The Muslim World League, which undertakes a wide range of activities focused on the propagation of Islam, has offices in New York City and Falls Church, Va. (a Washington suburb), as well as one near Toronto. The World Assembly of Muslim Youth, which focuses primarily on promoting Islamic solidarity among Muslim teenagers and young adults in their early 20s, also has an office in Falls Church, Va.
Radical Islamist groups generally have less of a public profile in North America than they have in Europe. While it is likely that groups such as al-Qaeda have tried to recruit in the U.S., their influence is mostly inspirational. For example, the alleged perpetrator of the 2009 Fort Hood shootings in Texas, Nidal Malik Hasan, had e-mail contact with Anwar al-Awlaki, a dual U.S.-Yemeni citizen, thought to be living in Yemen, who is on a U.S. government list of terrorists. U.S. officials also have accused al-Awlaki of playing a “direct operational role” in an attempt by Umar Farouk Abdulmutallab, the son of a prominent Nigerian banker, to blow up an airliner en route to Detroit on Christmas Day 2009.58 Al-Shabab, a militant movement based in Somalia that has close ties to al-Qaeda, is reported to have sought recruits from the Somali-American community.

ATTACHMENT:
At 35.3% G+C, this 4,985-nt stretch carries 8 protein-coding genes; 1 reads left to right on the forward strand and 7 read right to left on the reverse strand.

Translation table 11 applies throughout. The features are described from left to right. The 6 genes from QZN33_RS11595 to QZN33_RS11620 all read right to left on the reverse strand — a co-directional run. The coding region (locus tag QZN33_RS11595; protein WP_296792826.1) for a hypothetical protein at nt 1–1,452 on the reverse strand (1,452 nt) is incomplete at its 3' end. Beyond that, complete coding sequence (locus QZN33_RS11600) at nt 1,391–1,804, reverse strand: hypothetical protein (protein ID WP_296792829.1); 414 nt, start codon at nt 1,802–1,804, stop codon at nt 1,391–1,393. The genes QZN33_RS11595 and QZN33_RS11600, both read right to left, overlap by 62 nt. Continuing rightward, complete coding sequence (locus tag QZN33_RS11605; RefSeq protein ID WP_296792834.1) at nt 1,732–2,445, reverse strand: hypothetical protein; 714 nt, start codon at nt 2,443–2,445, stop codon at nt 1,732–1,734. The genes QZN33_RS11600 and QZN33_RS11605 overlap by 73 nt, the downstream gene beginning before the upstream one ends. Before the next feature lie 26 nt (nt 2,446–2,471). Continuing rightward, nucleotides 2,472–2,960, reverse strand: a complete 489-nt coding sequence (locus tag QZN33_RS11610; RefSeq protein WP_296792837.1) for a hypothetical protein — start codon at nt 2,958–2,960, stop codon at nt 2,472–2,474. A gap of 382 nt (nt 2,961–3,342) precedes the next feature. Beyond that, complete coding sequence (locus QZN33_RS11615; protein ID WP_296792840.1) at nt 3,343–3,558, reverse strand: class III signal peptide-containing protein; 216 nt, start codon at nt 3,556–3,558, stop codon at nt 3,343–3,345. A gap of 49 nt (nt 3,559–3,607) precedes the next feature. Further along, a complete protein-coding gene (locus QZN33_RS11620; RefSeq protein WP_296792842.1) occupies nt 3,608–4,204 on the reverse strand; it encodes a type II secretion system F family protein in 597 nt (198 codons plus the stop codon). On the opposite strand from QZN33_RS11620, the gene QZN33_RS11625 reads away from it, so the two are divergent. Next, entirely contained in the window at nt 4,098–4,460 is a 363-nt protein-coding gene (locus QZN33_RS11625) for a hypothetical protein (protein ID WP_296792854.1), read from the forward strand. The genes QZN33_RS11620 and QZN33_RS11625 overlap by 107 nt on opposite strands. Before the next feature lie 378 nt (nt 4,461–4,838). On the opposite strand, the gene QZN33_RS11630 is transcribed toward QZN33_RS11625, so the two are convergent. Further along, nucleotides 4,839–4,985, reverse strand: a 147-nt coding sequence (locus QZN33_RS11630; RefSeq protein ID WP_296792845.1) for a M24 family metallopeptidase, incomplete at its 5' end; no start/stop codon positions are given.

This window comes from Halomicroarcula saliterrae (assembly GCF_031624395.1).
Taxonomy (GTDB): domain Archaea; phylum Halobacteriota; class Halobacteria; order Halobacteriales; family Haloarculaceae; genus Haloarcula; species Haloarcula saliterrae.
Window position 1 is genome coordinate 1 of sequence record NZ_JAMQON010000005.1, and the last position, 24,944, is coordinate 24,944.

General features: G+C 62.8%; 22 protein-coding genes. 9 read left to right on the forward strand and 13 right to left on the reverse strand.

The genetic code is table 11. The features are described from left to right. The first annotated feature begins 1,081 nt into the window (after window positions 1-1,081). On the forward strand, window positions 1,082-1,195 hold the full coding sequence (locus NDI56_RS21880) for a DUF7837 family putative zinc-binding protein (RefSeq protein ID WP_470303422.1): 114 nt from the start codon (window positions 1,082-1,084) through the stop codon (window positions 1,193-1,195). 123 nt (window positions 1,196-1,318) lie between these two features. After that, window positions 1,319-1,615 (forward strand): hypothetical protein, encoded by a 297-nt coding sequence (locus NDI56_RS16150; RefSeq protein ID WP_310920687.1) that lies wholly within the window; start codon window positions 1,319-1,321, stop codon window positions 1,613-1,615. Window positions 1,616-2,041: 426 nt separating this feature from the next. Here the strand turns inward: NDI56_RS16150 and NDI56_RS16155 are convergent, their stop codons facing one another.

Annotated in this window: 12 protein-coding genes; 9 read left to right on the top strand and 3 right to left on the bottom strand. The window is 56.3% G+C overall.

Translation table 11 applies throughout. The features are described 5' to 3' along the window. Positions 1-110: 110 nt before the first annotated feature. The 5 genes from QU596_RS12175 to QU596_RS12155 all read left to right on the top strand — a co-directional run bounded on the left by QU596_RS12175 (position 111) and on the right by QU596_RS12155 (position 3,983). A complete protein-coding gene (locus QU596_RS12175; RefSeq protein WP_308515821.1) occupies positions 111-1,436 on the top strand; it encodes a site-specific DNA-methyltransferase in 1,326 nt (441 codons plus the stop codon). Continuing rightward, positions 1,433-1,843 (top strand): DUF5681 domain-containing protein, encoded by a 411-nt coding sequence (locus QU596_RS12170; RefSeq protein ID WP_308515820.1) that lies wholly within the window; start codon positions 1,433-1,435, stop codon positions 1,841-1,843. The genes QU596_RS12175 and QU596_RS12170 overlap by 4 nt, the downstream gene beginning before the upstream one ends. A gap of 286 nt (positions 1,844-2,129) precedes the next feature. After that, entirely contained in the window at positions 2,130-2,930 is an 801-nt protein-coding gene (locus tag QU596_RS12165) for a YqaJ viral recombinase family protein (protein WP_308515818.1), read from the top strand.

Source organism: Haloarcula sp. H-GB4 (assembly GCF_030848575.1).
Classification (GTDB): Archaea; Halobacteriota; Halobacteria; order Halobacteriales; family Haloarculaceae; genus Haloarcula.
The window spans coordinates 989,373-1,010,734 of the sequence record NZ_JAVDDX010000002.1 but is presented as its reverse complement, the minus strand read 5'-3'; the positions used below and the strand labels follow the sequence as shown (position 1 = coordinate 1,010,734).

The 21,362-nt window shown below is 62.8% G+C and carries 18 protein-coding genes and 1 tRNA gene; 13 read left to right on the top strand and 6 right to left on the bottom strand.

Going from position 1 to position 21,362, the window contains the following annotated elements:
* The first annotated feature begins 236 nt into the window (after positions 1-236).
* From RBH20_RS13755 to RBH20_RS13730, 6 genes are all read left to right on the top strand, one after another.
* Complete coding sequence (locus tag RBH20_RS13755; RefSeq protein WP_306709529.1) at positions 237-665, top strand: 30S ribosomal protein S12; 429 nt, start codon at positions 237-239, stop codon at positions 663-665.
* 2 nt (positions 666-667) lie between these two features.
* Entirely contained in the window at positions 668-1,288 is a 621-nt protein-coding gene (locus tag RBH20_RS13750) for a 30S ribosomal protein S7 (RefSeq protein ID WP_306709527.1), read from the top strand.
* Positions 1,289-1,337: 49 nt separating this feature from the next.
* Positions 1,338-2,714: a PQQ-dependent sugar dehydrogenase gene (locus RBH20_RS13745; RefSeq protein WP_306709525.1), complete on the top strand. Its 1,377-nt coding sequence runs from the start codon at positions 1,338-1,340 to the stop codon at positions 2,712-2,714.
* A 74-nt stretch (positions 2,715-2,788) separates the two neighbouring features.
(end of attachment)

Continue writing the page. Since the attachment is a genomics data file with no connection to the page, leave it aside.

The radical but officially nonviolent Islamist group known as Hizb ut-Tahrir is thought to have a small presence in North America. The group sponsors conferences and online seminars to help promote its agenda, which is to establish a new era of Islamic rule through political means.
Traditional Sufi orders also maintain regional centers in the U.S., such as the Islamic Supreme Council of America and the As-Sunnah Foundation of America, both based in a suburb of Flint, Mich. These two organizations serve as the U.S. outreach and publishing wings of the Naqshbandi Haqqani Sufi order.